But if your Judge is a well-meaning servant, why does it have to be so mean? It doesn’t. Your Judge is using the only methods it knows to get the job done.

Step two: HavesympathyandrespectforyourJudge. As powerful as it is, your Judge is actually fueled by fear. It is keenly aware of the stakes of failure and, therefore, must remain vigilant to prevent the consequences of failure. The more frightened a Judge is for your welfare, the harsher it becomes. A harsh Judge can be an effective motivator to promote success and avoid punishment, but it’s a stressful job.

Step three: RealizethatyourJudgedoesn’tknowanybetter. It’s ironic that the most powerful authority in your mind also happens to be a simpleton. The Judge doesn’t reflect; it lacks insight and is often completely unreasonable. In fact, your Judge can be just as immature and impulsive as your id. Both operate by unenlightened instinct. You can’t blame a dog for barking whenever the mail is delivered if you haven’t taught the dog not to be afraid of the mail carrier.

Step four: Talk with your Judge. When I prepare clients to dialogue with their Judge, they often feel a moment of alarm, girding themselves for an angry confrontation. But a successful conversation with your Judge must begin with your conveying your appreciation for the many ways it has helped you to behave safely and successfully. It may feel awkward expressing this gratitude, but it’s an important truth for your Judge to hear. If you want your Judge to understand your concerns, then it must feel respected, not challenged.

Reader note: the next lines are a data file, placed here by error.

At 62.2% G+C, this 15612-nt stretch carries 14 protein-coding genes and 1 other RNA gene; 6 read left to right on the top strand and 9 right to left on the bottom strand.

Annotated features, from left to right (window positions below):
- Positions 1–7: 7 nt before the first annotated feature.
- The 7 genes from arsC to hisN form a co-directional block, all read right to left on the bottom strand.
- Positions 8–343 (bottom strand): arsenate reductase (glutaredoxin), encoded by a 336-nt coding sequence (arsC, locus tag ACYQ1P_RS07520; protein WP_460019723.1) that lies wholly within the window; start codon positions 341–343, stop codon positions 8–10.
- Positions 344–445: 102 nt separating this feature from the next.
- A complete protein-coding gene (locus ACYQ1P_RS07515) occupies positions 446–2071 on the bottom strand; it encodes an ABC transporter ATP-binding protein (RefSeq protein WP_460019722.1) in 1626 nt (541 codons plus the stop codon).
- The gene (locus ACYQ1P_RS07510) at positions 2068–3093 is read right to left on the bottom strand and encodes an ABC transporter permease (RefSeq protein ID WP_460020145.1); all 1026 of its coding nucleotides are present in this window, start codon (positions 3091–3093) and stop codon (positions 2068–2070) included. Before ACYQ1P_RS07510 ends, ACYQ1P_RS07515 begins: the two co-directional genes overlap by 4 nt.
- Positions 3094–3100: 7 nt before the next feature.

Once you’ve respectfully broken the ice with your Judge, it’s time to introduce your concerns. This means talking about the feelings of your heart. What you’re asking your Judge to understand is that, even though it is helpful, its methods are causing distress to your heart at the same time. Your Judge will be able to understand this, but it will not understand how to help you without also hurting your feelings. To learn that, your Judge will need your help.

Step five: Become partners with your Judge in learning. Your Judge will always want the best for you, which means it will always be motivating you to improve. What you want is for the Judge to learn kinder ways of motivating you. You can help your Judge figure this out because two heads are better than one, and dialogues always work better than monologues.